Rahul Sharma (Editor)

Tugela River

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- location  Drakensberg
Basin area  29,100 km²
Source  Drakensberg
Country  South Africa
Length  502 km
Mouth  Indian Ocean
Province  KwaZulu-Natal
Tugela River httpsuploadwikimediaorgwikipediacommonsthu

Cities  Bergville, Colenso, KwaZulu-Natal

The Tugela River (Zulu: Thukela; Afrikaans: Tugelarivier) is the largest river in KwaZulu-Natal Province, South Africa. It is one of the most important rivers of the country.


Map of Tugela River, South Africa

The river originates in Mont-aux-Sources of the Drakensberg Mountains and plunges 947 metres down the Tugela Falls. The Mont-aux-Sources is also the origin of tributaries of two other major South African rivers, the Orange and the Vaal. From the Drakensberg range, the Tugela follows a 502 kilometres (312 mi) route through the KwaZulu-Natal midlands before flowing into the Indian Ocean. The total catchment area is approximately 29,100 square kilometres (11,200 sq mi). Land uses in the catchment are mainly rural subsistence farming and commercial forestry.

B1 2 sappi tugela river plant project


The Tugela has a number of tributaries coming off the Drakensberg, the largest being the Mzinyathi ("Buffalo") River (rising near Majuba Hill), but also the Little Tugela River, Klip River (rising near Van Reenen Pass), Mooi River, Blood River, Sundays River (rising in the Biggarsberg) Ingagani River and Bushman River. The Buffalo River joins the Tugela some 19 kilometres (12 mi) east of Tugela Ferry at 28°43′04″S 30°38′41″E.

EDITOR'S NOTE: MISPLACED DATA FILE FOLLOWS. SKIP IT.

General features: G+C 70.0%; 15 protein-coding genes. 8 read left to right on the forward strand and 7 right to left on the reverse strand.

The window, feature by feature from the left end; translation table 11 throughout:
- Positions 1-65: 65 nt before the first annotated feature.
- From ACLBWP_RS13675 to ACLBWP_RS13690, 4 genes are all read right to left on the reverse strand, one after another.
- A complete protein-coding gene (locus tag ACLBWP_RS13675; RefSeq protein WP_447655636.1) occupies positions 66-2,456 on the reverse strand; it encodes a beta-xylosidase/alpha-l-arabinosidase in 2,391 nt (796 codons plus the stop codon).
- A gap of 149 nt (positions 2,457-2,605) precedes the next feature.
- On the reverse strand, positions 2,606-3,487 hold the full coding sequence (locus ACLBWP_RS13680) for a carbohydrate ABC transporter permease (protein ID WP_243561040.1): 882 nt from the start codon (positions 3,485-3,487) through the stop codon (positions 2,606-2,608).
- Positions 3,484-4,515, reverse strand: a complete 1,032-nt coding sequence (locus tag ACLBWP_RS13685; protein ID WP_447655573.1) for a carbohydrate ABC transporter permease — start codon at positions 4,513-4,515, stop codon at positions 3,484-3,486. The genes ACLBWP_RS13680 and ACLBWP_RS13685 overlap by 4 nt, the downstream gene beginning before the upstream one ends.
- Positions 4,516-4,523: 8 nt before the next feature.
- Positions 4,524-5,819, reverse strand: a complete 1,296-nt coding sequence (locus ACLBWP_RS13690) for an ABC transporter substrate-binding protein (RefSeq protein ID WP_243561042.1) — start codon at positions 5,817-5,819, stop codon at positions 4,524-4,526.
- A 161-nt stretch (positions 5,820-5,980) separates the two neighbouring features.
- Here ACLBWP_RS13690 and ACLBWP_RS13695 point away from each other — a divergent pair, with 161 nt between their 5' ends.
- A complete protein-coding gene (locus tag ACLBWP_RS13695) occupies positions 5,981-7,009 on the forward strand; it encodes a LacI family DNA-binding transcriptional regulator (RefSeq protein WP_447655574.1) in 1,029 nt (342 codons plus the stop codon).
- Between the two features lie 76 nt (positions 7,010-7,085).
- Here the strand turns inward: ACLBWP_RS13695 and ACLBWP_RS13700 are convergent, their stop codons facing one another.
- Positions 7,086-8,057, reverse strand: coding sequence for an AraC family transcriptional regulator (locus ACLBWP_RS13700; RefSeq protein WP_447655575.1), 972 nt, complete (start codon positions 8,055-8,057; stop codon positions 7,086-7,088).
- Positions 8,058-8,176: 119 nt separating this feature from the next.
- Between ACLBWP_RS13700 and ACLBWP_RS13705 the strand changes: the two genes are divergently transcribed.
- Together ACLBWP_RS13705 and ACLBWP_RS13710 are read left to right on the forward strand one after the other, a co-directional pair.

The Blood River was named by the Boers, led by Andries Pretorius, after their defeat of the Zulu king Dingane on 16 December 1838, when the river is said to have run red with the blood of Zulu warriors. Below the Blood River is Rorke's Drift, a crossing point and a battle site, in the Anglo-Zulu War.


The Scaly Yellowfish (Labeobarbus natalensis) is found in the Tugela River System. It is a common endemic fish in KwaZulu-Natal Province and it is found in different habitats between the Drakensberg foothills and the coastal lowlands, including rivers such as the Umkomazi.


The spelling "Tugela" was used for most of the twentieth century; it is an Anglicised version of the Zulu name Thukela. Nineteenth-century writers adopted a variety of spellings including:

  • Isaacs (1836) used a number of different spellings in his book, Travels and Adventures in Eastern Africa, including "Ootergale" and "Ootoogale".
  • C.R. Maclean (John Ross), writing in the Nautical Magazine in 1853, used the spelling Zootagoola
  • Angus, a nineteenth-century artist, used the name "Tugala" on the captions to his sketches.
  • Some of the variations can be accounted for by the early European writers being unaware that Zulu grammar uses prefixes, often a "i-" or a "u-", to denote the case of a noun.


    Tugela River Wikipedia